Some analysts point to charisma, while others insist on the powerful message he represented. Whatever presumptive President Rodrigo Duterte did to win the 2016 poll, he certainly did it right.


But as marketers, it is not enough that we assign his victory to some mystical DU30 magic. There is always a method to the madness, and now that the campaign dust has finally settled, it is time we look back at the path his run took‚ whether deliberate or otherwise‚ perhaps apply some of the newfound tricks we can glean from the Duterte experience.


We make no bones about it: Duterte’s candidacy was really a classic case of David versus Goliath. In his case, a fight against the Goliaths. Standing in front of him were early frontrunner and perceived favorite of the masses, Vice President Jojo Binay; the caring senator and daughter of show business royalties, Senator Grace Poe; and the administration’s bet who ran on the platform of decency, Mar Roxas.


If this cast of political superstars fought Duterte, say, ten years ago, the tough-talking mayor from Davao City would have no fighting chance. A decade ago, the media had control of messages disseminated to the public.


But then again, this campaign was not waged a decade ago. Whether deliberate or by sheer providence, Duterte’s camp benefited from a period where information was no longer controlled by the traditional media. Instead, everyone had the power to inform one another, a phenomenon we all come to know as social media.


In the old days, journalists had the sole power to determine what news is and the transmission was pretty linear: Reporters cover the news, news gets published or broadcast, and people read, hear or watch the news. Wash, rinse, repeat.


Enter social media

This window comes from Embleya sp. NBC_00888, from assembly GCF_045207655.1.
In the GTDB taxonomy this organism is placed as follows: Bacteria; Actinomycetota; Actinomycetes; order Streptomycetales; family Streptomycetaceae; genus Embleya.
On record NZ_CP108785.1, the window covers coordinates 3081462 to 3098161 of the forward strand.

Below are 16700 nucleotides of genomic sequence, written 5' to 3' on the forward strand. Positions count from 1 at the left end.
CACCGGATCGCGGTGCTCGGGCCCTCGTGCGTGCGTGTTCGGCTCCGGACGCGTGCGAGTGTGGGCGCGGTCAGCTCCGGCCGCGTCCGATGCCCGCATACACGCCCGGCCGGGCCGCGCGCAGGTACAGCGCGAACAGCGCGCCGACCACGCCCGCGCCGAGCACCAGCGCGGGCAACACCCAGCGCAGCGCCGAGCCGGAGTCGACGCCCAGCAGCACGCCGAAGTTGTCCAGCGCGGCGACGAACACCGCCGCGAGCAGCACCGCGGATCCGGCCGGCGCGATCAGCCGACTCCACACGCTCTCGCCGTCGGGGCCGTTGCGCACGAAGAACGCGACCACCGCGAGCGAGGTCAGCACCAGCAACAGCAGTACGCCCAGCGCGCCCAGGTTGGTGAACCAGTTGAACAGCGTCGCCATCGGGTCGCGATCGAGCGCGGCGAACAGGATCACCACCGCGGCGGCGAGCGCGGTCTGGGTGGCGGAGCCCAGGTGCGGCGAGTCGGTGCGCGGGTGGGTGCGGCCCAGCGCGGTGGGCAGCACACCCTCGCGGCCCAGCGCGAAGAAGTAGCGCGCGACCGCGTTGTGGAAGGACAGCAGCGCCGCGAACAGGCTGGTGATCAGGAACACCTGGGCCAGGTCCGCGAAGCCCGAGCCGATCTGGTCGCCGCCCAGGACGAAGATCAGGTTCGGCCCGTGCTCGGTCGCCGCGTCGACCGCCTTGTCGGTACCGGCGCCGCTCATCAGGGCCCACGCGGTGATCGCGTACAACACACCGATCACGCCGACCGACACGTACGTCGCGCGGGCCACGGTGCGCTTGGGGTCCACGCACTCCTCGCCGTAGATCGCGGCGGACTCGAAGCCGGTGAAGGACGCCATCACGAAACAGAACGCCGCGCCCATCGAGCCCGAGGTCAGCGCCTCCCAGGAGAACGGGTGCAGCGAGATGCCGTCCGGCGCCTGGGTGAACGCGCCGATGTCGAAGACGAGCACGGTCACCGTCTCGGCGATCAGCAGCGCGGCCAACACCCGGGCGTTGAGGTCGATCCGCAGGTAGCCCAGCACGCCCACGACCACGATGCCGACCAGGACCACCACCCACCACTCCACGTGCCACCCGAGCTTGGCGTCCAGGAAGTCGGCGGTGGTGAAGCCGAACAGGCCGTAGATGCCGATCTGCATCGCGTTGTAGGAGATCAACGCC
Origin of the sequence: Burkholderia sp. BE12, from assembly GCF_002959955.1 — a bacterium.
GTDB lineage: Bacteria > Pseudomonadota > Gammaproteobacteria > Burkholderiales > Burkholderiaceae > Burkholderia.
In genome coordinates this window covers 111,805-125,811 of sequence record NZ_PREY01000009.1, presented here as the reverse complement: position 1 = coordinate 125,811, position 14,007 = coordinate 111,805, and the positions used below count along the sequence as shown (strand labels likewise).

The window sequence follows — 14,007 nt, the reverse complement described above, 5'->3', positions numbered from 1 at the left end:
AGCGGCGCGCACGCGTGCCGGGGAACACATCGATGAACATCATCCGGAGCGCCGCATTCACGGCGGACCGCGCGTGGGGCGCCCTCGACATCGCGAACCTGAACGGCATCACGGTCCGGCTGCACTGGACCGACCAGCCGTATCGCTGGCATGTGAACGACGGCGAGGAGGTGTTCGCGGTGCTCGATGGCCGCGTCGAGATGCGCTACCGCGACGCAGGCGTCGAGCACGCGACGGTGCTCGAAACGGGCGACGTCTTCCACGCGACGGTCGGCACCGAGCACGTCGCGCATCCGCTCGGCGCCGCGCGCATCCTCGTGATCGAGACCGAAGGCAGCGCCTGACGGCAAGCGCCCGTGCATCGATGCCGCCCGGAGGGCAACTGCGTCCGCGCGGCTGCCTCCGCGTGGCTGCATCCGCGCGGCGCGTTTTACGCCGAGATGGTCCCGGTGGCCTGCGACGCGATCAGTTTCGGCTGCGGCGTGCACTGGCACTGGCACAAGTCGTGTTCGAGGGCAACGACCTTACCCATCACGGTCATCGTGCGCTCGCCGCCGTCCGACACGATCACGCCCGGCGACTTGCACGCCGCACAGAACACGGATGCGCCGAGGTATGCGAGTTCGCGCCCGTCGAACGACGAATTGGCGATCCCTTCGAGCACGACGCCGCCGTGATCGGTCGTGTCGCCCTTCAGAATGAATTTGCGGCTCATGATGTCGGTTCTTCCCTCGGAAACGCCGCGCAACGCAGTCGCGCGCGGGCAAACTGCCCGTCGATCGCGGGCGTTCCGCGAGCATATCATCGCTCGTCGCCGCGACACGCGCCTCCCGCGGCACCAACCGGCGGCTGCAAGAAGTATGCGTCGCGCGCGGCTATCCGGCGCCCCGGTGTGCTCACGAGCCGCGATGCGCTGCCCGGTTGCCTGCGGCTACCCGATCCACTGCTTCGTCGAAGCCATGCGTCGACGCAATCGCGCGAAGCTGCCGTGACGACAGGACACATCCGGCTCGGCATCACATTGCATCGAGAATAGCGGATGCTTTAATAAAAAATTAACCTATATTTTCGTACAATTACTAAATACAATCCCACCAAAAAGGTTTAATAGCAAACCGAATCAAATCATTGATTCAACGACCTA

Social media changed all that. Suddenly, everyone on Facebook or Twitter had the power to send out information to their friends and followers. Advertising power houses like Kris Aquino and Kath-Niel, by some twist of fate, found themselves losing out to social media influencers, like ‚hold your breath, Mocha Uson.


In the heat of the political war, publishing icons like the Inquirer went face to face, not with its usual competitors like the Philippine Star, but with unheard of websites like and While good‚ ‘ol Inquirer still won the battle of website traffic, these so-called ‘blog sites’ fought tooth-and-nail to arm Duterte’s followers with articles to deflect the many issues that were thrown their way.


Similarweb, an online traffic analytics tool, gives us a glimpse of the mind-blowing growth these websites registered during the campaign season.


We won’t go anymore into a deeper dive into the other factors that led to Duterte’s victory. Certainly, his digital campaign is just one of many reasons for his success. At least for now, we’d also avoid discussing the implications of news blog sites to the journalism profession — this, we think, is a matter best left to the academe.


What we are more interested to delve into are the lessons we can pick up from the Duterte experience for our marketing initiatives. Thus, we offer the three important takeaways:


The power of the digital media can no longer be ignored


For the longest time, many marketers held the false belief that digital has not yet reached the point where it could influence the majority of the Philippine market. Big mistake. Nearly half of Filipinos now have access to the internet and the sheer amount of time we spend on social media will rival our long love affair with erstwhile media kings like TV.


Everyone has the power to publish


It’s about time we take a long hard look at our reliance to third party media to help get the word out for our brands. We can now. actually, we HAVE TO …change our mindset that our website is just an online version of printed brochures. We have to transform it and make it a publishing tool. If the likes of and were able to do it, so can your brand.


Use social media to build communities


Marketing communication is no longer linear. You cannot rely on one cute ad or feel-good press release for people to love your brand. You have to go to social media and identify an audience there that is likely to relate to your brand proposition and feed them with content that will keep them loyal to you.


Do you have more ideas on what marketers can learn from Duterte’s campaign? Feel free to share your thoughts in the comments below.